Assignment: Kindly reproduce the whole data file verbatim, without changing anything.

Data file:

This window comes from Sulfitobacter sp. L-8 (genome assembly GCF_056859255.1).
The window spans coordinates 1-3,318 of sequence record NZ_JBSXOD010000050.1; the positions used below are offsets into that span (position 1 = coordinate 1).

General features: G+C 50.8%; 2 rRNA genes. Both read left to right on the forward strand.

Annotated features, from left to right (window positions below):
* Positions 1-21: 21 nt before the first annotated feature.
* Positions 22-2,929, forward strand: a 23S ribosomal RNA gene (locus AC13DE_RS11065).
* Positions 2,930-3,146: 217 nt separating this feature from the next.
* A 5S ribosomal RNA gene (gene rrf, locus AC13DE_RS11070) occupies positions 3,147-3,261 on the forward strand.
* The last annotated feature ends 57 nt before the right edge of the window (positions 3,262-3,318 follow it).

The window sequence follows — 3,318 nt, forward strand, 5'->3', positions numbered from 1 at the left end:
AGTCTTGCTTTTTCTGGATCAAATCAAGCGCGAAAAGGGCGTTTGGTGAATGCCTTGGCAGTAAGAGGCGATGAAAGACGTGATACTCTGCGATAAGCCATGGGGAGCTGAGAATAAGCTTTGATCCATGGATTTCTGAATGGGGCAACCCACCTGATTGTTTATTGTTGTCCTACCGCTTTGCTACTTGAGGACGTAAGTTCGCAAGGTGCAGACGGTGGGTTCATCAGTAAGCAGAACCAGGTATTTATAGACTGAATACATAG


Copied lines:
This window comes from Sulfitobacter sp. L-8 (genome assembly GCF_056859255.1).
The window spans coordinates 1-3,318 of sequence record NZ_JBSXOD010000050.1; the positions used below are offsets into that span (position 1 = coordinate 1).

General features: G+C 50.8%; 2 rRNA genes. Both read left to right on the forward strand.

Annotated features, from left to right (window positions below):
* Positions 1-21: 21 nt before the first annotated feature.
* Positions 22-2,929, forward strand: a 23S ribosomal RNA gene (locus AC13DE_RS11065).
* Positions 2,930-3,146: 217 nt separating this feature from the next.
* A 5S ribosomal RNA gene (gene rrf, locus AC13DE_RS11070) occupies positions 3,147-3,261 on the forward strand.
* The last annotated feature ends 57 nt before the right edge of the window (positions 3,262-3,318 follow it).

The window sequence follows — 3,318 nt, forward strand, 5'->3', positions numbered from 1 at the left end:
AGTCTTGCTTTTTCTGGATCAAATCAAGCGCGAAAAGGGCGTTTGGTGAATGCCTTGGCAGTAAGAGGCGATGAAAGACGTGATACTCTGCGATAAGCCATGGGGAGCTGAGAATAAGCTTTGATCCATGGATTTCTGAATGGGGCAACCCACCTGATTGTTTATTGTTGTCCTACCGCTTTGCTACTTGAGGACGTAAGTTCGCAAGGTGCAGACGGTGGGTTCATCAGTAAGCAGAACCAGGTATTTATAGACTGAATACATAG